The last time we saw Kyler Murray, he was wearing coach Kliff Kingsbury’s headset and found himself calling the offensive plays during an 11-on-11 scrimmage portion of Cardinals’ training camp on July 30.
“I just wanted him to know that, ‘Hey, this (expletive) ain’t easy.’ ” Kingsbury said. “Every now and then he’ll start shaking his head when I’m calling it and I’m like, ‘All right, go ahead, big dog.’ ”
By most accounts, Murray held his own as a fill-in play caller, although Kingsbury said the starting quarterback spent a little too much time barking into the microphone.
“While they (the quarterbacks) were trying to throw he’d be saying stuff, so I probably won’t do that again,” Kingsbury said, grinning. “But we had him do it. We wanted to keep him involved. He did a good job, it’s just that I would not want to play for Kyler Murray if I was the quarterback and he was the coach.”
The roles were somewhat back to normal on Saturday at State Farm Stadium as the team gathered for its annual “Red & White Practice.” Kingsbury reclaimed his headset and resumed calling the plays. Murray, meanwhile, was back on the field after sitting out a week after testing positive for COVID.
Kingsbury, however, wasn’t ready to let Murray come back full-tilt and lead the first-team offense through drills, scrimmage work and the two-minute rehearsal. He warned beforehand that Murray would be limited in his first day back – and he was.
“We’re going to get him loosened up,” Kingsbury said before practice. “Obviously, he’s been out of commission for five days, kind of sitting around and trying to feel better, so we’ll see how he feels. If he does anything, it will be minimal, football-wise. He’s going to run and lift and just try to get rolling again.”
When the offense began warming up, Murray, who turns 25 on Sunday, looked ready to be a full participant. He was in pads, was holding his helmet and appeared as if he wanted to throw some passes along with backup Colt McCoy and reserve quarterbacks Trace McSorley and Jarrett Guarantano.
But Kingsbury waved both Murray and wide receiver Marquise “Hollywood” Brown out of the area and they watched instead. Brown has been dealing with a sore hamstring and won’t start ramping up his reps until sometime next week.
As for Murray, who recently signed a five-year contract extension worth $230.5 million that will keep him under contract through 2028, Kingsbury said Saturday’s inactivity was the plan all along.
“Yeah, that was anticipated,” he said. “We didn’t want to rush him back out there after five days of not doing anything, so once we new he had COVID, we set the schedule and just wanted to see him back in and get him around the guys and then Monday, I expect him to at least do something.”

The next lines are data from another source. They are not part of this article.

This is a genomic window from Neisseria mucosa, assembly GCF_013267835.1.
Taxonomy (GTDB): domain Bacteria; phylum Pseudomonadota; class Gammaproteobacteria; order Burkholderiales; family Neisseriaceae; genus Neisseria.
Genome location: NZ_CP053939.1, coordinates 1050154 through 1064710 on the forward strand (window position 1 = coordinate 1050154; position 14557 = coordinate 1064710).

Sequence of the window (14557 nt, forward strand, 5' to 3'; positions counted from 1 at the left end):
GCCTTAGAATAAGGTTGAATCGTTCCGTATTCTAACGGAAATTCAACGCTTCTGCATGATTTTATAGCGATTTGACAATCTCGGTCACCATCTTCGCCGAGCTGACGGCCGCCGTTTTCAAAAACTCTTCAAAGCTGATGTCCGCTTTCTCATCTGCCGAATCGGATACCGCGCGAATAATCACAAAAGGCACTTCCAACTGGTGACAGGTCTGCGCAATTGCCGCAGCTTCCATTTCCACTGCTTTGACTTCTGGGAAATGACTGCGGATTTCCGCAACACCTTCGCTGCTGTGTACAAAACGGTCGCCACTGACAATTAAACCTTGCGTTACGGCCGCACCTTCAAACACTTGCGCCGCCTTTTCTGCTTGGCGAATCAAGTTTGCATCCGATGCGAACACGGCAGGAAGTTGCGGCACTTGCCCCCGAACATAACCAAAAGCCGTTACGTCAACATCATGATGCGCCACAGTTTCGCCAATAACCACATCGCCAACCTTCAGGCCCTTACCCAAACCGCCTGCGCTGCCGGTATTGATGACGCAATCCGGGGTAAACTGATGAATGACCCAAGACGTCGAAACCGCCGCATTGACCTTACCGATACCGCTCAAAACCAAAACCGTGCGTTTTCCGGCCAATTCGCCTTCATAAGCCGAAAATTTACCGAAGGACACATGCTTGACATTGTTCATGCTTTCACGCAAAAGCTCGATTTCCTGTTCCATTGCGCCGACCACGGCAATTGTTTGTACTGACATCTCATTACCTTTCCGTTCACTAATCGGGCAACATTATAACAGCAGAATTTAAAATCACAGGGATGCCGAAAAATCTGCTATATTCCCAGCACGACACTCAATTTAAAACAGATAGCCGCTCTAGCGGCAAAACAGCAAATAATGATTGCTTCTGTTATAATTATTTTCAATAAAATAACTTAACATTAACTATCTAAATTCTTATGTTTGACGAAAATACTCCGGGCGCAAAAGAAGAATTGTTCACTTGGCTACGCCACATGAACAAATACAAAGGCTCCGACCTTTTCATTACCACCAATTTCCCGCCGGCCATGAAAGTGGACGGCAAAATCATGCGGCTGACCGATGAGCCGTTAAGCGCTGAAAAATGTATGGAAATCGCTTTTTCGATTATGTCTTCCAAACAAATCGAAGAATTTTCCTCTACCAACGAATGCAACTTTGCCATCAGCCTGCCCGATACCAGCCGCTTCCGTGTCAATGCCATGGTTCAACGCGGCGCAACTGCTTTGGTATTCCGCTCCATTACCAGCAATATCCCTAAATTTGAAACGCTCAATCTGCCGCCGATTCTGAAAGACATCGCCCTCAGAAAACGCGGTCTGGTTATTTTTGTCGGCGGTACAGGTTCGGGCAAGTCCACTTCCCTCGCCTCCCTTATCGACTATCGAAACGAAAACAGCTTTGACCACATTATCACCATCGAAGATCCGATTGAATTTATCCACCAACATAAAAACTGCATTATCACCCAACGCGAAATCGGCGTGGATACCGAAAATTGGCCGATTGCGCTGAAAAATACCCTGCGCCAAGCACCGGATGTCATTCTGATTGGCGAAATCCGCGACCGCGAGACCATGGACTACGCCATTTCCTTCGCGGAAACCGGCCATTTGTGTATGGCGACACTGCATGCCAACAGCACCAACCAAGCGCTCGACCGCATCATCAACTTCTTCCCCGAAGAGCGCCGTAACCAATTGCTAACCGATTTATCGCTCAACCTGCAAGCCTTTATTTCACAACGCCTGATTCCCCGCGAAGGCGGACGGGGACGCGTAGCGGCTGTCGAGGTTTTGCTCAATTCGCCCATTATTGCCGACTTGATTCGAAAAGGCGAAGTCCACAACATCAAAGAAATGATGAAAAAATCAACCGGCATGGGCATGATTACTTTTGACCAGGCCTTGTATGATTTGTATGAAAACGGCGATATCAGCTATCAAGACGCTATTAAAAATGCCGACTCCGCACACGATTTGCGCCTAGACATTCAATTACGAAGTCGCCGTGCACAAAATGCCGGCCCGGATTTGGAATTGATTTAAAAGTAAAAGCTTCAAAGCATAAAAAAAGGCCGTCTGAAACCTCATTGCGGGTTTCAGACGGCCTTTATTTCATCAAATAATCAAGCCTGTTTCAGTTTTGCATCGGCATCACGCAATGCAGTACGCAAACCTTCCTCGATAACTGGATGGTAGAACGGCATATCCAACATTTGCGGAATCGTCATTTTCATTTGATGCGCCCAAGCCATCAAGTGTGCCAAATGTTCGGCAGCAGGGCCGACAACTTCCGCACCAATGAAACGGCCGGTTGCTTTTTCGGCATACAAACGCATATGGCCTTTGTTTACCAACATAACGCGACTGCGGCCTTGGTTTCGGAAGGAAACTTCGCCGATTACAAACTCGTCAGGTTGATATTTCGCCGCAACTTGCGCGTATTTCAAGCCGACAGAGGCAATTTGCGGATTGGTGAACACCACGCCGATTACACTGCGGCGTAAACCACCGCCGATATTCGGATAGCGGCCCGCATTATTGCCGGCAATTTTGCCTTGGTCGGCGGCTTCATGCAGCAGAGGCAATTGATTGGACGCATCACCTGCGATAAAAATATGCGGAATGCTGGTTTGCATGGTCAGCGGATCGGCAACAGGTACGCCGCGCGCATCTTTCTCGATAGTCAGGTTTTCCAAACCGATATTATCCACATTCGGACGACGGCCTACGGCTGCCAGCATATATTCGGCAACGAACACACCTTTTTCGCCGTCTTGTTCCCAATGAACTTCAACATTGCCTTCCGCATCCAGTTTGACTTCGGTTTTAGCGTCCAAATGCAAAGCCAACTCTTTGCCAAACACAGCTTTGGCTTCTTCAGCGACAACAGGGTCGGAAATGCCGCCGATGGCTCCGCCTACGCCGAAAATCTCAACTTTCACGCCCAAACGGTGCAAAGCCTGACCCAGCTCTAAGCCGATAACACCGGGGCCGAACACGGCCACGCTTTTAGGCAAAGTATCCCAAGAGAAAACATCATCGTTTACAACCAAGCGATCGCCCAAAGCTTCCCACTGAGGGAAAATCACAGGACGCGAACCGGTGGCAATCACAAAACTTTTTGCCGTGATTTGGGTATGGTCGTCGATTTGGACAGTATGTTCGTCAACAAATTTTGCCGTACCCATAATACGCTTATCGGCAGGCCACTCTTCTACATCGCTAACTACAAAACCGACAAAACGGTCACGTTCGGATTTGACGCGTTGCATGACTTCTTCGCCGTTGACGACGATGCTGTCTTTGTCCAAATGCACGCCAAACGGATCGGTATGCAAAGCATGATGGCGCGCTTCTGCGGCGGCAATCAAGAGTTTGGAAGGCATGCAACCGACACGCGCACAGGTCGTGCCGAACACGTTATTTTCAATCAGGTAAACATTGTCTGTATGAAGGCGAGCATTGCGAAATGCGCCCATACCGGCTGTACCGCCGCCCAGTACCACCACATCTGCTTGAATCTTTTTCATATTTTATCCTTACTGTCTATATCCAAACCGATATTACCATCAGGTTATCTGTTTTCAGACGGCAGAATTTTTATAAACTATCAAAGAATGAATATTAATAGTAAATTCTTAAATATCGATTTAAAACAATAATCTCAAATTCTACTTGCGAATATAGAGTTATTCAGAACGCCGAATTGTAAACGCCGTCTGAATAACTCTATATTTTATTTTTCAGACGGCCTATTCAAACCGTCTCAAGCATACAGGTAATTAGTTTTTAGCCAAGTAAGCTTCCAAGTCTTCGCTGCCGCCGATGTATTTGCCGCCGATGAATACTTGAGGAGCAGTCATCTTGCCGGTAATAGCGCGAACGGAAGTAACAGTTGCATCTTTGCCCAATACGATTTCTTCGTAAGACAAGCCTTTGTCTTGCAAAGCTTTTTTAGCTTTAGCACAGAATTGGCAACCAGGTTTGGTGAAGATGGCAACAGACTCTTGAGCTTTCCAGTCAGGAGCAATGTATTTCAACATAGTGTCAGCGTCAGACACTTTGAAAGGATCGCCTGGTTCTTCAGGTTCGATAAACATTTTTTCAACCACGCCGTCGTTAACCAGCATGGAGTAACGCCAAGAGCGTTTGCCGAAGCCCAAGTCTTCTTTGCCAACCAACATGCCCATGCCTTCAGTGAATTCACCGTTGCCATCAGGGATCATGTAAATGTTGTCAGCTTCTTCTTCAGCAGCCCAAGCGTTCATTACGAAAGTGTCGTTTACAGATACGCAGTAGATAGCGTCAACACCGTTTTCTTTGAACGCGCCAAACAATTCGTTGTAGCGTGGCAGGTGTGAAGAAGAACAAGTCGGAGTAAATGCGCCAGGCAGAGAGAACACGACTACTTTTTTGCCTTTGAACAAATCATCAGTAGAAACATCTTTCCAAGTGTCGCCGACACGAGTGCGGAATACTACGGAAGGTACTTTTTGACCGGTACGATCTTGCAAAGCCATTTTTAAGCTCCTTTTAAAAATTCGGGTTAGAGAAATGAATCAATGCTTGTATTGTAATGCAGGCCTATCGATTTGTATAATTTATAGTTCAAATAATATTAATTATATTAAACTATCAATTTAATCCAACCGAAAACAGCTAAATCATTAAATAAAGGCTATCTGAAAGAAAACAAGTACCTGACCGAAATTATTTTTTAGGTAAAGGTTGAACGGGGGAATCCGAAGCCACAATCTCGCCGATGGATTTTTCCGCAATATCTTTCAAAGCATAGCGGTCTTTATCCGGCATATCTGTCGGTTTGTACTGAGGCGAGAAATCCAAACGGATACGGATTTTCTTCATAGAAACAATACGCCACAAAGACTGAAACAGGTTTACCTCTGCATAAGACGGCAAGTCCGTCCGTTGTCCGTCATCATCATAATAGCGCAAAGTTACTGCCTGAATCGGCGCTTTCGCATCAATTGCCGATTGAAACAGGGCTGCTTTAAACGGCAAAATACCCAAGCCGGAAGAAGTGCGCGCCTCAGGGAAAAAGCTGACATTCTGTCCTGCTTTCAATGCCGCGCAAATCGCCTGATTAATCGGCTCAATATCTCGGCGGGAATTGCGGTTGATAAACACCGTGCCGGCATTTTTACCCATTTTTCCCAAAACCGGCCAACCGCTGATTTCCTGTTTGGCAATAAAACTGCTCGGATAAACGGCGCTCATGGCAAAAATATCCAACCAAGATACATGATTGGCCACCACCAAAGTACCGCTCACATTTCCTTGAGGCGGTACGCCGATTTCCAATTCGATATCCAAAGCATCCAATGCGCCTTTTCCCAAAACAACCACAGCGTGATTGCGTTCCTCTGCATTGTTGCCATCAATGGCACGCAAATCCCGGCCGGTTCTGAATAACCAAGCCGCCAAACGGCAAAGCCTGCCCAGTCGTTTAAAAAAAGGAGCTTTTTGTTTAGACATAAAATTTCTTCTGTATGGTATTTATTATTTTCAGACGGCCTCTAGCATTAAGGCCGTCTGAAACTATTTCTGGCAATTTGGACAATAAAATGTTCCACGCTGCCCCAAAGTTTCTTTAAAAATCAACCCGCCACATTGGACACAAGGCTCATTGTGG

Brown, who began camp on the Non-Football Injury list but has since been activated, isn’t the only other important piece of the Cardinals’ offense that has been missing. Veteran center Rodney Hudson, who contemplated retirement this offseason, has only practiced a few times and it was learned on Saturday he is dealing with a knee issue.
Isn’t the team concerned that it’s starting center and quarterback haven’t had very much time on task with each other in the preseason?
“If it was their first year together, I would say yes,” Kingsbury said. “But I feel confident that they’re both very well-versed in the offense. They’ve built a great relationship and if anything, it’s giving (backup center Sean) Harlow a bunch of reps with the first team and Colt, obviously.”
McCoy, 35, won two of his three starts last season while Murray was sidelined with an ankle sprain. Kingsbury said the first-team offense didn’t miss a beat all week with the veteran quarterback under center.
“He’s been great,” Kingsbury said. “He prepares like he’s the starter every week. He has the respect of the team, like he is the starter. They know what he was able to do last year when he came in. It’s been great work. Anytime you get a guy who at some point may have to play and help you win games, that type of work, you’ve got to embrace it.”
Kingsbury also made sure to give McCoy credit for mentoring Murray, who has been named to back-to-back Pro Bowls and became the first player in NFL history with 70 or more passing touchdowns and 20 or more rushing touchdowns in his first three seasons.
“Colt has been tremendous bringing him in, being a veteran guy who does it right every single day,” Kingsbury said. “But just the progress (Murray) has made has been outstanding. Every year he’s gotten dramatically better in every area, whether it’s on the field, off the field, the way he carries himself, preparation, all those things.
“He’s just learned how to be a pro and he didn’t have anybody to show him how to do it. He had a fired college coach. He didn’t have some 12-year veteran quarterback who knows how to do it. He was the guy from Day 1. He’s kind of had to learn on the fly, learn on his own.”
All Murray wants to do now is show the world he’s a winner and make good on his promise to deliver a Super Bowl title to Arizona, which he has referenced at least twice publicly since signing his new contract, making him the second highest-paid quarterback in game, at least in terms of annua salary, behind the Packers’ Aaron Rodgers.
“When you became the face of the franchise and you know this is your home and there’s a commitment like the commitment that’s been made, I know he wants to win,” Kingsbury said. “He wants to make the people in this state proud. He wants to make this organization proud. I definitely see that he has taken on that type of ownership of what he means to this place now and the commitment they’ve made to him.”
Have an opinion on the Arizona Cardinals? Reach McManaman at firstname.lastname@example.org and follow him on Twitter @azbobbymac. Listen to him live on Fox Sports 910-AM every Tuesday afternoon at 3:30 on Calling All Sports with Roc and Manuch.
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